Consumers are generally aware of the latest tech product roll-outs—for example, recently announced devices from Apple or Android—but may not be as familiar with such finer points as location data policy. As a result, many mobile users may not realize that both Apple and Google have recently made subtle tweaks to their own stated policies. This has implications for the consumer, but also for the advertiser; in today’s post, we’ll be focusing on this latter point.
Policy Changes at Apple, Google
First, it’s important to briefly summarize these policy changes. Apple has launched a new initiative to let users know when apps are requesting their location data, via a blue bar found at the top of the screen. Google is taking a different approach; Android devices will be limited in how often they can request location data. Instead of requesting data every few minutes, Android devices will now request data just a few times per hour.
Trending Toward Transparency
These policy changes differ in their approach but are alike in their intention—namely, to provide users with greater transparency and control. This is certainly laudable, and any effort to increase transparency in the tech industry—or in advertising—is noble. Consumers have every right to know when their location data is being requested, and how often. Apple and Google are trying to address this need, albeit in different ways.
As for the implication for marketers, the main takeaway is that passive gleaning of location data is being phased out. Apps that need to gather location data more frequently will need to be brought to the foreground.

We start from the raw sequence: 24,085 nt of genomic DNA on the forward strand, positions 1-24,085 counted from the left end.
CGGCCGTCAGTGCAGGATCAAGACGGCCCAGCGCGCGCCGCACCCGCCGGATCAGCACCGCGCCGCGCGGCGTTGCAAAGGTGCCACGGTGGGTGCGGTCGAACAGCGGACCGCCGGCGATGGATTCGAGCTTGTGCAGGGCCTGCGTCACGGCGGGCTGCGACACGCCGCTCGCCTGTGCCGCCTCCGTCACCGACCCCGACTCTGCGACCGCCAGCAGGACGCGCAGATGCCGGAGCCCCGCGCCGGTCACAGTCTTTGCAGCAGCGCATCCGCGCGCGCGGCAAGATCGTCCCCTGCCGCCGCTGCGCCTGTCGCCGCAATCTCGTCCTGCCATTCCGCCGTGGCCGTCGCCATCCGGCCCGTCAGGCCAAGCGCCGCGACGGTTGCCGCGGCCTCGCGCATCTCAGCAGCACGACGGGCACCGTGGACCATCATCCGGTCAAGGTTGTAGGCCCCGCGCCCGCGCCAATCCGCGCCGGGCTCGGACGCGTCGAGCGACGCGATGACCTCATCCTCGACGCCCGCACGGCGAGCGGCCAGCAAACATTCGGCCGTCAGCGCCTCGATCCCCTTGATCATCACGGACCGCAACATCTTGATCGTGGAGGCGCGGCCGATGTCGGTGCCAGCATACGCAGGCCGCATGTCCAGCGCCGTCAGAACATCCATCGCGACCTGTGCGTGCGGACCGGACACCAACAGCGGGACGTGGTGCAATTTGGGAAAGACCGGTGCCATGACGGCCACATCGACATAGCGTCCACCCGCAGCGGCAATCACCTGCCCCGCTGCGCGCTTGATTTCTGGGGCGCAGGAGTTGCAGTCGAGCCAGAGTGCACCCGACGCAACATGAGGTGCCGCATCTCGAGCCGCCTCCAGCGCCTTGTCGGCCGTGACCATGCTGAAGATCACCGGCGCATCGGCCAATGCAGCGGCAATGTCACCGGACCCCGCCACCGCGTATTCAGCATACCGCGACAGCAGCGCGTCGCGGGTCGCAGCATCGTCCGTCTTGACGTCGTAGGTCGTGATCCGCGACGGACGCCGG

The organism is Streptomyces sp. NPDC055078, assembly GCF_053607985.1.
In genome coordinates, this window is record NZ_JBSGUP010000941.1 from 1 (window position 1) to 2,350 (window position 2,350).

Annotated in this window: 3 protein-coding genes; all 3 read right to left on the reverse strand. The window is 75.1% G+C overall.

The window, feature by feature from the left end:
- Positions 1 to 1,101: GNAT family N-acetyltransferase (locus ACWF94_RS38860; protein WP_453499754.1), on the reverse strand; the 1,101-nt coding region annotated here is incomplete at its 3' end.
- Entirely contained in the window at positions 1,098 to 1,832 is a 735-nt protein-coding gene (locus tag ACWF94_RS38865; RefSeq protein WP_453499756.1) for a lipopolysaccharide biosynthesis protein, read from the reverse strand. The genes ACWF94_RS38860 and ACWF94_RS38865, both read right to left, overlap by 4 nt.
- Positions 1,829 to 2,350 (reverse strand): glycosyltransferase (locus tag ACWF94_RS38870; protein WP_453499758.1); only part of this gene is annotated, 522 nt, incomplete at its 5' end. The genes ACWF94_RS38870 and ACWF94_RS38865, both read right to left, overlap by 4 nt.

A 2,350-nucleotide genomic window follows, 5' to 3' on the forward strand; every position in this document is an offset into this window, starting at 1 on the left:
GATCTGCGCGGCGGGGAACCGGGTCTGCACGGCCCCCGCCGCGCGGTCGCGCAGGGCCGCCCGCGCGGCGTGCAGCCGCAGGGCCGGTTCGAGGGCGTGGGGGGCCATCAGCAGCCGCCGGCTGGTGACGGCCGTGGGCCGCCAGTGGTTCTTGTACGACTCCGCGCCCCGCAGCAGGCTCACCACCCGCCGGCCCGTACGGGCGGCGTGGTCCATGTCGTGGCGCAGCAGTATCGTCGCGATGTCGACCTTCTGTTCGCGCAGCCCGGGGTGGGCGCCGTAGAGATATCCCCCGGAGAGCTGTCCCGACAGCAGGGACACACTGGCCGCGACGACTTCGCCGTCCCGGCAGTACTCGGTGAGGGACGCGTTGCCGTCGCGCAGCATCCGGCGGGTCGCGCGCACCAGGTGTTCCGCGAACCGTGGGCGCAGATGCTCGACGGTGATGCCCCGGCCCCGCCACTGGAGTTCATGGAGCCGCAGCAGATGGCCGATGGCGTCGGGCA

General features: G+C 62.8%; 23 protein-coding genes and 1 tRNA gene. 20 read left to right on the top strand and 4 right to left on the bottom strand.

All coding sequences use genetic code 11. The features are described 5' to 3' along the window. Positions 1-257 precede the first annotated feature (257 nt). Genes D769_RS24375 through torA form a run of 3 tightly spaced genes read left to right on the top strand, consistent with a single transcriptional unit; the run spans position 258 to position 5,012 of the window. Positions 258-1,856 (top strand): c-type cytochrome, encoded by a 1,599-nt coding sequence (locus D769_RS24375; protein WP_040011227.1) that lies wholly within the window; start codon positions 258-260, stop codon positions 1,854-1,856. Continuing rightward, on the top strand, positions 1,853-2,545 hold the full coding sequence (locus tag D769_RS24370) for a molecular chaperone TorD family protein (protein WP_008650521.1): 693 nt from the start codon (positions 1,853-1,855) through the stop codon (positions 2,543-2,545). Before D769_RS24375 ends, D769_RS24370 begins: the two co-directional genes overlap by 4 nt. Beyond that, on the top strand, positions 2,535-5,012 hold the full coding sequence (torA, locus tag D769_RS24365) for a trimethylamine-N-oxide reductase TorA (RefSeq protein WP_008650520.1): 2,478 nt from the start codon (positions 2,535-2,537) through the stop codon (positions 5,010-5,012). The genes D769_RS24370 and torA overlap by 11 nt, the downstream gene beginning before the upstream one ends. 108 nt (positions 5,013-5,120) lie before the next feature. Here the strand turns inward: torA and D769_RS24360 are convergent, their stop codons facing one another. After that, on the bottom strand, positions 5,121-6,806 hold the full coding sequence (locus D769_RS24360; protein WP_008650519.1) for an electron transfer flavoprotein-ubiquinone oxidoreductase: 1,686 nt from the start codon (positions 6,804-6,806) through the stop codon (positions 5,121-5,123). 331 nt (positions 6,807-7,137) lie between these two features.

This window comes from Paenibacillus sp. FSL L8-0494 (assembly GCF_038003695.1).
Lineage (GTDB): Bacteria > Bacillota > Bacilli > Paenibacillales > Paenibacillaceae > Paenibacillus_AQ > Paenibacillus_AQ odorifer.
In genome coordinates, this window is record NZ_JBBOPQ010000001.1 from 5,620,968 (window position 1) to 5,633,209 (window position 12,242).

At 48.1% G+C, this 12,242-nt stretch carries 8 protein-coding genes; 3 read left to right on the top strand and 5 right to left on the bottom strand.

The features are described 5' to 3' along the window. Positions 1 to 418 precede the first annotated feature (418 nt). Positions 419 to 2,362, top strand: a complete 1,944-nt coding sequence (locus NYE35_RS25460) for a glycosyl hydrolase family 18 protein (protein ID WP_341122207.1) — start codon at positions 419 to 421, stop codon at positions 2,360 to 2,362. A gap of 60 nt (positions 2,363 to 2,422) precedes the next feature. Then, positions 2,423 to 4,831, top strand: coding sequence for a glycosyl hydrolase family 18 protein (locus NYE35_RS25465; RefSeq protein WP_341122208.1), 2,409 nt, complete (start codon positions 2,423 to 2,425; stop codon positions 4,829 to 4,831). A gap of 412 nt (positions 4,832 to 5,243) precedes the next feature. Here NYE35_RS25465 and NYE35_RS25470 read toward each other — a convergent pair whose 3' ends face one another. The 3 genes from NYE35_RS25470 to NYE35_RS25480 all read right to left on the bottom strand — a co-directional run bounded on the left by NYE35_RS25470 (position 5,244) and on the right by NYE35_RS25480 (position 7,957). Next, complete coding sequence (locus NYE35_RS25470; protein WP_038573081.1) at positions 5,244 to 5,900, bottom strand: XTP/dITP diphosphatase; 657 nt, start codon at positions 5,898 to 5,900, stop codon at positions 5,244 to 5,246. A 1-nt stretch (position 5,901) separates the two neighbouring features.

Note that the impact of these policy changes may not be equal between Android and Apple. On the whole, Android’s changes are more minor, while Apple’s changes seek to ensure that the user fully understands data sharing and has a choice in how often it happens.
The Impact on Marketing
Of course, it remains to be seen exactly how these changes will impact marketers. For now, we predict that the changes will be significant. For one thing, location data must be used wisely—and with real benefit/value offered to the end user. With mobile users increasingly aware of these data collections, it’s more important than ever that they see some reason for their information to be harvested. It’s incumbent on advertisers/app developers to provide this.
What’s more, these data policy changes underscore an important trend in advertising—a trend toward greater clarity and transparency. Users value their privacy, and want to know that they can entrust it to their tech companies and app developers. There is a need to earn trust, and being upfront about data use—as Apple and Google are both attempting to do—is a smart way to go about it.
Now the ball is in the court of advertisers and app developers who use that data. Will we find ways to do our job without requiring so much personal data collection—or will we be bolder in asserting the benefits that data collection can bring?
The Next Steps
Right now, those seem like the primary options before us. As for more immediate applications, advertisers need to study up on the specifics of these policy changes; and, to make sure they are aware of just how much location data they are using and where it’s coming from.
We’re always happy to talk with our clients about when and how we use location data, as well as any broader concerns about the state of online advertising. Reach out to the enCOMPASS team at your convenience.
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